Tough Calls For Casualty Carriers
Casualty professionals are used to claims from left-field - but courts’ opinions can be just as hard to call. Our latest edition of Casualty Matters provides a number of fascinating examples of the judicial capacity to surprise across a range of cases, from the workplace to the home and all the places in between. There is something for everyone in this edition: workplace injuries, construction defects, restaurant exposures, sexual molestation exclusions and pollution coverage, as well as auto accidents, social host claims and dog bites.
On the commercial lines side, we examine what happens when an employee of an uninsured contractor is injured on the job. Recently the Supreme Court in Alaska decided that the homeowner/business operator was required to pay for the injuries to a bankrupt contractor’s injured employee. Another decision, this time by the Virginia Supreme Court, provided an unusual twist on pollution coverage but favors insurers. In a case concerning an energy company’s contribution to global warming, the state high court held that neither the emission of carbon dioxide nor global warming, were occurrences under a GL policy.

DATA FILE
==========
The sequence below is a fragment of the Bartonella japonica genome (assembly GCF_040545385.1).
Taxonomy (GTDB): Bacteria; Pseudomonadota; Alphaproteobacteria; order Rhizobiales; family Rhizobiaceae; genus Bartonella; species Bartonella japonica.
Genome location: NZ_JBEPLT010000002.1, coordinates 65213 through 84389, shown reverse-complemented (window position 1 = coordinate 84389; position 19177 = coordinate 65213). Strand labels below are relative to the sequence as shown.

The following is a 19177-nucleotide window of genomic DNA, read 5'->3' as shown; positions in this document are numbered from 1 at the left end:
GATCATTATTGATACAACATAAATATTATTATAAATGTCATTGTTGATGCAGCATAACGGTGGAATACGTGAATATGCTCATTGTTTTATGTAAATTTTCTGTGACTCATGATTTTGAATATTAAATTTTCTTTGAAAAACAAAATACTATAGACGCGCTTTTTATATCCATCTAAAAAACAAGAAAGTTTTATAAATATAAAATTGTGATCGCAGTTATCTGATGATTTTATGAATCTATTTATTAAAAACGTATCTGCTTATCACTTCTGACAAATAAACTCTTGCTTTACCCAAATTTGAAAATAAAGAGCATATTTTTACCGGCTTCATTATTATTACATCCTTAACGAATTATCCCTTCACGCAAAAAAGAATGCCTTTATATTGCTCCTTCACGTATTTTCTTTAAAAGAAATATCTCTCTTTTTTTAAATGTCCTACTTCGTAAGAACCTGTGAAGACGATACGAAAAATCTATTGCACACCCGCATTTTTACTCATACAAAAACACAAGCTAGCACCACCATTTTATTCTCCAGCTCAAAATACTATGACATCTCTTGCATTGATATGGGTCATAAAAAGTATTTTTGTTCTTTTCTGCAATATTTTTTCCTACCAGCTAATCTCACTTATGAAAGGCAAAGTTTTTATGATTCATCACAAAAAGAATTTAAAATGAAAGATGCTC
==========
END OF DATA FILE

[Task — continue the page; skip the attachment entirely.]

Personal lines carriers had several wins and losses, too. The wins were in social host, the losses involved personal auto. Revisiting a case where a jogger was attacked by seven dogs, we also look at the plaintiff’s argument that each dog - or each bite - constituted a separate occurrence.
But you will need to read the latest issue of Casualty Matters to find out what the lower federal court decided…